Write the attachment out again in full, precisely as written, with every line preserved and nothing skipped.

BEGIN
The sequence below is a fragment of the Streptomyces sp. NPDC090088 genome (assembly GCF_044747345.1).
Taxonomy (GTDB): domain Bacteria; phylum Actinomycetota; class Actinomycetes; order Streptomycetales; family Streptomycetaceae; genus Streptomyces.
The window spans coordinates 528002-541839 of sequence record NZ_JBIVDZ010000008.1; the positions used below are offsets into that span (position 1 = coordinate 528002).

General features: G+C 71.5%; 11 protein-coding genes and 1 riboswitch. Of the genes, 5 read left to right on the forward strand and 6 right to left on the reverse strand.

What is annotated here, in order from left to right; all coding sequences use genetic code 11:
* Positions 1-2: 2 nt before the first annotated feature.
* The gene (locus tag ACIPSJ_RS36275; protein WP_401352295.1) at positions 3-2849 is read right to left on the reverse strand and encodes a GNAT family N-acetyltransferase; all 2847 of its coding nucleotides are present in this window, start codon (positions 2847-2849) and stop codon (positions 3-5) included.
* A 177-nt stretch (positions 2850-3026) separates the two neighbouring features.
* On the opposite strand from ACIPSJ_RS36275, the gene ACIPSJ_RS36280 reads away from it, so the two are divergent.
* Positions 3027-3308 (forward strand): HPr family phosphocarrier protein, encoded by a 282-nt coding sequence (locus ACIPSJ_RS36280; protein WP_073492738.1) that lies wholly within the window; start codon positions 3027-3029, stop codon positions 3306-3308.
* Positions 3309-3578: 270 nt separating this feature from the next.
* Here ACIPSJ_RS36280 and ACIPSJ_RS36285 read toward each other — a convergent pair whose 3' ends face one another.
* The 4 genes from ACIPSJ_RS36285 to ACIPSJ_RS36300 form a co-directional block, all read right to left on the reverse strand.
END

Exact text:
The sequence below is a fragment of the Streptomyces sp. NPDC090088 genome (assembly GCF_044747345.1).
Taxonomy (GTDB): domain Bacteria; phylum Actinomycetota; class Actinomycetes; order Streptomycetales; family Streptomycetaceae; genus Streptomyces.
The window spans coordinates 528002-541839 of sequence record NZ_JBIVDZ010000008.1; the positions used below are offsets into that span (position 1 = coordinate 528002).

General features: G+C 71.5%; 11 protein-coding genes and 1 riboswitch. Of the genes, 5 read left to right on the forward strand and 6 right to left on the reverse strand.

What is annotated here, in order from left to right; all coding sequences use genetic code 11:
* Positions 1-2: 2 nt before the first annotated feature.
* The gene (locus tag ACIPSJ_RS36275; protein WP_401352295.1) at positions 3-2849 is read right to left on the reverse strand and encodes a GNAT family N-acetyltransferase; all 2847 of its coding nucleotides are present in this window, start codon (positions 2847-2849) and stop codon (positions 3-5) included.
* A 177-nt stretch (positions 2850-3026) separates the two neighbouring features.
* On the opposite strand from ACIPSJ_RS36275, the gene ACIPSJ_RS36280 reads away from it, so the two are divergent.
* Positions 3027-3308 (forward strand): HPr family phosphocarrier protein, encoded by a 282-nt coding sequence (locus ACIPSJ_RS36280; protein WP_073492738.1) that lies wholly within the window; start codon positions 3027-3029, stop codon positions 3306-3308.
* Positions 3309-3578: 270 nt separating this feature from the next.
* Here ACIPSJ_RS36280 and ACIPSJ_RS36285 read toward each other — a convergent pair whose 3' ends face one another.
* The 4 genes from ACIPSJ_RS36285 to ACIPSJ_RS36300 form a co-directional block, all read right to left on the reverse strand.